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Focus on Bangladesh

Our link to Bangladesh dates back to 1842 when Us personnel arrived in north-east India. The region became Bangladesh in 1971.

Capital: Dhaka

Population: 152.4 million (UN 2012)

Languages: Bangla (official, also known as Bengali), English

Religion: Muslim 83%, Hindu 16%, other 1%

Export: garments, jute and jute goods, leather, frozen fish and seafood

Bangladesh is one of the world’s most low-lying countries. Each year around 18% of the country is flooded. Experts say the country will suffer severely as a result of climate change.

In Bangladesh, we are supporting hospitals and health outreach to rural communities


Health work is very much at the heart of the Church of Bangladesh's ministry and outreach.

Here is how Martyr Chowdhury, financial and administration manager at Rajshahi Hospital, puts it: 'It is vital that the church is involved in healthcare. Jesus healed, and we carry out the same ministry as Jesus. In this way we can touch people’s hearts.'

Juliet, a nurse at the Rajshahi Hospital, Bangladesh.
Juliet, a nurse at Rajshahi Hospital.

Martyr adds: 'Through the hospital and other social development work, people in this part of the country have great faith in this hospital and in Christian service, and Christians have been able to build a good rapport with neighbours of other faiths. Also, by offering this service, often for free, we have been able to demonstrate our care to those who face economic hardship and cannot afford to pay for treatment, especially tribal people, some of whom have only one meal a day.

'Our nurse training programme is also very important. As well as providing job skills and an income for the nurses, many of whom come from very poor families, we are providing Bangladesh with nurses of the highest quality.'

He continues: 'We are a Christian hospital. Our nurses and hospital staff attend worship and other activities which help them spiritually. And we are inter-denominational. Members of different churches are able to work and worship together, creating an atmosphere of ecumenical understanding.'


Empowering communities

The emphasis of our work with the Church of Bangladesh is on raising awareness of health issues and disease prevention so that communities feel empowered to take matters of health into their own hands. At the same time, we are supporting vital church-run medical services provided through hospitals, clinics and community outreach.

Some of the church's health initiatives are run by the Church of Bangladesh Social Development Programme (CBSDP), whose philosophy exactly matches that of Us: CBSDP defines health as a state of physical, mental, social, environmental and spiritual well-being – these five dimensions are inter-related and each affects the health of the whole person.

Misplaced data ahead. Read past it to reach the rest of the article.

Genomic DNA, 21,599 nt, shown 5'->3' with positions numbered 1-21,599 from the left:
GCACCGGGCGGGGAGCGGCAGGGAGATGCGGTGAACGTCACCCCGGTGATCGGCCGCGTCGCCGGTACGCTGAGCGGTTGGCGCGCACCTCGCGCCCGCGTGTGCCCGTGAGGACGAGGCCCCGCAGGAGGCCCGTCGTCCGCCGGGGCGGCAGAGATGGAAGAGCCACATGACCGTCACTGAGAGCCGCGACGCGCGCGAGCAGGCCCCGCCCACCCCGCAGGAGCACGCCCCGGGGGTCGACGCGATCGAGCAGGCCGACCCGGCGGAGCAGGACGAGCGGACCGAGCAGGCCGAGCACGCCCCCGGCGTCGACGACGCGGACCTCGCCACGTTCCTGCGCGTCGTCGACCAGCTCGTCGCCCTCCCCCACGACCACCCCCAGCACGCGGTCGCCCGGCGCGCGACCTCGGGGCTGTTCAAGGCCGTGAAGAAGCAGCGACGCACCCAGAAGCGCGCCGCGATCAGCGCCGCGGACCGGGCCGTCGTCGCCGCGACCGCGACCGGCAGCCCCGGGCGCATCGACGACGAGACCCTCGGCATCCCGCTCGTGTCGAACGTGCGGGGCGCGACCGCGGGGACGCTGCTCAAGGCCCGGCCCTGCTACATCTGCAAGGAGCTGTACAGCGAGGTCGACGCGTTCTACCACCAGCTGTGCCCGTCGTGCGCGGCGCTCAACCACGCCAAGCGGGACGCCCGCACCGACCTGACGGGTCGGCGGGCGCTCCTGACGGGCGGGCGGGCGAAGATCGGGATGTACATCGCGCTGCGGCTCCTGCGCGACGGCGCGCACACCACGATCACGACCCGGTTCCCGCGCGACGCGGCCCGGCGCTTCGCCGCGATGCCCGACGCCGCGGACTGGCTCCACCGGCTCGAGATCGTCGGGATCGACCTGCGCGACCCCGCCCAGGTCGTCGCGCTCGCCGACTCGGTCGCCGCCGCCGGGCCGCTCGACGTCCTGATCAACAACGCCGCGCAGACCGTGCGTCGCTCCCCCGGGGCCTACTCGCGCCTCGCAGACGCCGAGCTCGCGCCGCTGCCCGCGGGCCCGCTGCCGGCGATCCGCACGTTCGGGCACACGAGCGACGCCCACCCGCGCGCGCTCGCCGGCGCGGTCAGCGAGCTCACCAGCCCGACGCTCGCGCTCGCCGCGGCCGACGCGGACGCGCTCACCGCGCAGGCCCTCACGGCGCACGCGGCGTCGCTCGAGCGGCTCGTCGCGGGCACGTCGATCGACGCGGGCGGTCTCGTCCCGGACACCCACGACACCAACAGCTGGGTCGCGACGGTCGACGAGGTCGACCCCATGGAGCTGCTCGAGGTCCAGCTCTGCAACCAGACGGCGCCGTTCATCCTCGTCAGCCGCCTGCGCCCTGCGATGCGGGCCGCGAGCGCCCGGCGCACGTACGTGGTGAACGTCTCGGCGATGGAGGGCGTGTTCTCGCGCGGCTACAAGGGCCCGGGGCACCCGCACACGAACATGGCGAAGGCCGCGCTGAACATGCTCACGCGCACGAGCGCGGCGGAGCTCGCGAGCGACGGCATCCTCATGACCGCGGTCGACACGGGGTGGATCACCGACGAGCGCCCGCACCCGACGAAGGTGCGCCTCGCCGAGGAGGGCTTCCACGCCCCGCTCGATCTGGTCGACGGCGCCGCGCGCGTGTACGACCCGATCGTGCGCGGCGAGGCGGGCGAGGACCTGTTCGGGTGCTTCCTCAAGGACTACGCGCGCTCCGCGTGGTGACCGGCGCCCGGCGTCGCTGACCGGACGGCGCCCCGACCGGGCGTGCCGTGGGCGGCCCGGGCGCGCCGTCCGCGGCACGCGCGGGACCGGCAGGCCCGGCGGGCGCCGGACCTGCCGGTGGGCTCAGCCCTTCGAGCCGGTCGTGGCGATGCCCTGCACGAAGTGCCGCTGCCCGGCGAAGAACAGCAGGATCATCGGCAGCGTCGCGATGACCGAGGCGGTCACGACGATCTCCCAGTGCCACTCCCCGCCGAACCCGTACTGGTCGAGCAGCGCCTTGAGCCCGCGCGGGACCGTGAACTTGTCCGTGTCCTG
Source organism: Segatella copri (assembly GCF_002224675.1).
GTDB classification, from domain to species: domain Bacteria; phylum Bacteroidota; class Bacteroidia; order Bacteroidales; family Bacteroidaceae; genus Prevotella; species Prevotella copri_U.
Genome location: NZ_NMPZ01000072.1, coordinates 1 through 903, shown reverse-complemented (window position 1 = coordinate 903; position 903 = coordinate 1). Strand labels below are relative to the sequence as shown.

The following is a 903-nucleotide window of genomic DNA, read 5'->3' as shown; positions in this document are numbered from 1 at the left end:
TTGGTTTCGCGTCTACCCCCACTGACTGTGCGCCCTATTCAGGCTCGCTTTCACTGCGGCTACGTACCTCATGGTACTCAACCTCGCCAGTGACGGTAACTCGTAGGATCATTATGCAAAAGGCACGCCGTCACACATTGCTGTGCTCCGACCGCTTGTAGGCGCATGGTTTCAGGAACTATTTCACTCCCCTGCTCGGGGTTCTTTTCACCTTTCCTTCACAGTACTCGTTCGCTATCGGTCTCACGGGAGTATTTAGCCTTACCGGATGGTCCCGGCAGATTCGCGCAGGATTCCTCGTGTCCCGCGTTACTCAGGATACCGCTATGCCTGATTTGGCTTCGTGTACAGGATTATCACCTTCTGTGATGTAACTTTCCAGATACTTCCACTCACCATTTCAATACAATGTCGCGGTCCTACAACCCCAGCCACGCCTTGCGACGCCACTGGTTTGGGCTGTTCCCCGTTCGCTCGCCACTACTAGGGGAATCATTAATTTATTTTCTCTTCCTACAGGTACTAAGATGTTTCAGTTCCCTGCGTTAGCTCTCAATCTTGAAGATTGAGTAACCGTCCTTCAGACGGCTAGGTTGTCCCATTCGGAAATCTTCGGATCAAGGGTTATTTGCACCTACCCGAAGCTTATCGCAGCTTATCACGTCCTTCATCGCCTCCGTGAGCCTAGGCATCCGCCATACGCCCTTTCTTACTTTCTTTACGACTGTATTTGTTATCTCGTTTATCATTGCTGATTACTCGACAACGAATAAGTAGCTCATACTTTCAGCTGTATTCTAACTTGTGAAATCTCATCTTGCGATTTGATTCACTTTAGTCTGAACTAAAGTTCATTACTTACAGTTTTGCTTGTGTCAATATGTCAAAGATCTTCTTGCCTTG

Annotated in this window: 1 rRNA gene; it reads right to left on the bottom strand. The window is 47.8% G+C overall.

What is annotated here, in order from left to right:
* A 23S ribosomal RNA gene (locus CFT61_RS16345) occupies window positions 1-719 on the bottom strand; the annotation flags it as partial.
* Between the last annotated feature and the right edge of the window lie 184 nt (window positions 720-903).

And, echoing the mission of the World Health Organisation, CBSDP states: ‘Health promotion is the process of enabling people to increase control over their health… to empower individuals and communities to organise, prioritise and act on health issues.’

Here is a closer look at the work we are supporting in Bangladesh:


Bollobhpur Hospital

A 65-bed hospital covering a vast rural region, treating 1,400 inpatients a year and many more outpatients. The hospital is particularly well regarded for its care for the elderly, mothers and babies. The hospital also runs a health outreach programme in local villages, providing training in nutrition and basic healthcare.


Bollobhpur Nursing School

Based at Bollobhpur Hospital, the nursing school is training nurse aides, who are much needed in a country that has a shortage of extra medical personnel. The students – mostly women – leave with excellent job prospects, enabling them to find support their families.

Bollobhpur Community Health

Bollobhpur Hospital runs an outreach service to a large rural population, with a special scheme to train local women as traditional birth attendants.

One health worker explained: ‘I am there to help with deliveries or to help if there are problems during pregnancy or labour. And if a woman needs specialist attention, I can accompany her to hospital or the nearest clinic.’

The outreach service operates through village outstations, staffed by a nurse or midwife and two trainee community health workers; one specialising in mothers and babies, the other in care for the elderly.


Rajshahi Hospital and Nursing School

Rajshahi Hospital offers a vital health service to poor and vulnerable communities. A mission hospital founded in 1887, the hospital treats people of all faiths, with a special fund for patients who cannot afford medical fees. The hospital also trains nurses and has a Nursing School attached.

Jobarpar Community Health Programme

Jobarpar is a flood-prone area in the River Ganges delta, where there is widespread unemployment, poverty and malnutrition. This programme focuses on areas where government response is limited, with four main strands of work: community clinics, health awareness, an eye camp for the elderly, and hygienic latrines.

 

 


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